2. the action may as a practical matter impair the applicant’s ability to protect that interest; and
3. applicant’s interest is not adequately represented by existing parties
B. Permissive Intervention: her claim and the pending claim have at least one commone question; intervention discretionary with the court; watch out for delay and prejudice
C. Supplemental Jx:
1. intervention as of right: as a ∆: always have supplemental jx; as a π: never have supplemental jx unless independent grounds for SMJ



VIII. Interpleader: a party facing claims from diff. claimants that might expose that party to double or multiple liability, may interplead all potential claimants to avoid multiple litigation and the risk of inconsistent results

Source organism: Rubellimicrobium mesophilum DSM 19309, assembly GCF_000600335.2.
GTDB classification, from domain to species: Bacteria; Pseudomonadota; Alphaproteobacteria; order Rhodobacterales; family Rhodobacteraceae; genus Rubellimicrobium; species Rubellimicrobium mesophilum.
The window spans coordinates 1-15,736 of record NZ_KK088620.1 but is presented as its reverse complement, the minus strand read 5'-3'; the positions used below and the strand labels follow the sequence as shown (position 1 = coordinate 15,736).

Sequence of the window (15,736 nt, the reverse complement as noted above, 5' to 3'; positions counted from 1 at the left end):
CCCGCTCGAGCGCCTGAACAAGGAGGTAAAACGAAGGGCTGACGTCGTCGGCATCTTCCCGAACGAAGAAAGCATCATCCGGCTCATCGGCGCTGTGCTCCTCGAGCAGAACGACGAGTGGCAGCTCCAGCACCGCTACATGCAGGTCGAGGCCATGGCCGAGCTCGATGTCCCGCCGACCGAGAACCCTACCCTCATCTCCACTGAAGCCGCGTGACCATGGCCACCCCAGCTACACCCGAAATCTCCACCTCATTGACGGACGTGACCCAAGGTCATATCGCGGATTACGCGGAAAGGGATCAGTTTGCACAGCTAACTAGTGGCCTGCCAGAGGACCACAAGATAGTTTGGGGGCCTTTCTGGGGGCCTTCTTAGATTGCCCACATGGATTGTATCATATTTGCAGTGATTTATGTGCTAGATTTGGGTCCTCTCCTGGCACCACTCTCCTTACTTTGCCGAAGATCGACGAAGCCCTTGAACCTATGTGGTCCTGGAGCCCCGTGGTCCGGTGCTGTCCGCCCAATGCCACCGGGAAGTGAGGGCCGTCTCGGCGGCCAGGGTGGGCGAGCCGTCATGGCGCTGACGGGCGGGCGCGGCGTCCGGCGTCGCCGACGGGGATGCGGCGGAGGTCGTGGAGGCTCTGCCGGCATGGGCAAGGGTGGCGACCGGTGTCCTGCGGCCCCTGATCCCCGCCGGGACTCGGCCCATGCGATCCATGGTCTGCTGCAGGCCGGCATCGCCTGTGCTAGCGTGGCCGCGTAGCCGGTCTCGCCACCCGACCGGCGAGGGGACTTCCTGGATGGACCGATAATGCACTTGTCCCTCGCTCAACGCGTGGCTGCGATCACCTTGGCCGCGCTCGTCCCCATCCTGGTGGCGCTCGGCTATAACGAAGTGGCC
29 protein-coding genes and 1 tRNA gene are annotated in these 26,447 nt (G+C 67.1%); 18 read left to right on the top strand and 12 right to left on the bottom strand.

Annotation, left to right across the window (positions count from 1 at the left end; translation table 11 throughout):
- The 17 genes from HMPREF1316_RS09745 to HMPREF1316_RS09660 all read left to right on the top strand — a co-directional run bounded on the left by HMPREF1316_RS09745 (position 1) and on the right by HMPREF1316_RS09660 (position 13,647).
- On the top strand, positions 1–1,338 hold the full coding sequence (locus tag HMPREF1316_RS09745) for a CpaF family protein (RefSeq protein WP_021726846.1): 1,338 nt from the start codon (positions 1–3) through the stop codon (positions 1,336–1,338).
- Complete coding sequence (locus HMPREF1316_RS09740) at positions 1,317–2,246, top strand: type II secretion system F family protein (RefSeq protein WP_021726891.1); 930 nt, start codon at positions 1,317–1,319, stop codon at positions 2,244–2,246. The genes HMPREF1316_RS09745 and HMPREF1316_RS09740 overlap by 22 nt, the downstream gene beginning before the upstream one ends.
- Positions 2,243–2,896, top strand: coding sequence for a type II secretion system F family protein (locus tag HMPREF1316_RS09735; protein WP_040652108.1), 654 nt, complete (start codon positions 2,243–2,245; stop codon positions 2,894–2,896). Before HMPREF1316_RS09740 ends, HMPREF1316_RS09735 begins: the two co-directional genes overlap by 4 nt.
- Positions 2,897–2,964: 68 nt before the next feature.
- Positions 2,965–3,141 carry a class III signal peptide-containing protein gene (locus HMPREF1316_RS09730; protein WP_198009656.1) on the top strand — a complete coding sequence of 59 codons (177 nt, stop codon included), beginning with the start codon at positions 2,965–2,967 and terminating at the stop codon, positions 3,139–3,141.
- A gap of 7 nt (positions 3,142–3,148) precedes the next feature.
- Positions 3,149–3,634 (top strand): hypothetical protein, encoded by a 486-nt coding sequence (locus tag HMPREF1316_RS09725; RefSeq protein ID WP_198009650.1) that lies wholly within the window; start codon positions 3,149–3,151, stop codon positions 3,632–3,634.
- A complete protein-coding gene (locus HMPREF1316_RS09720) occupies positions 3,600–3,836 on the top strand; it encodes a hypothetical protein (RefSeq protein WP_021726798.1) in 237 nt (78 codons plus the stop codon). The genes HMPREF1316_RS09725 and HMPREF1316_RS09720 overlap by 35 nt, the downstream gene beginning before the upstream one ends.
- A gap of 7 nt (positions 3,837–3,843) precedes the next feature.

A. Federal Courts: have both rule and statutory interpleader:
1. Rule:
a) requires complete diversity (stakeholder (holding interest in prop.) must be completely diverse from every claimant)
b) amount in controversy must exceed $75,000
c) normal territorial limits on service of process
2. Statutory:
a) requires minimal diversity (one claimant must be diverse from one other claimant)
b) amount in controversy must exceed $500
c) nationwide service of process


Class Actions

Class Actions: a joinder device in which representative parties sue or are sued on behalf of others similarly situated

A. South Carolina: 5 prerequisites
B. Federal Court: 4 prerequisites and must be one of three types of class actions
C. Prerequisites
1. Numerosity: too many for practicable joinder
2. Commonality: some questions of law or fact are shared by all class members
3. Typicality: named representatives’ claims/∆ses are typical of class members AND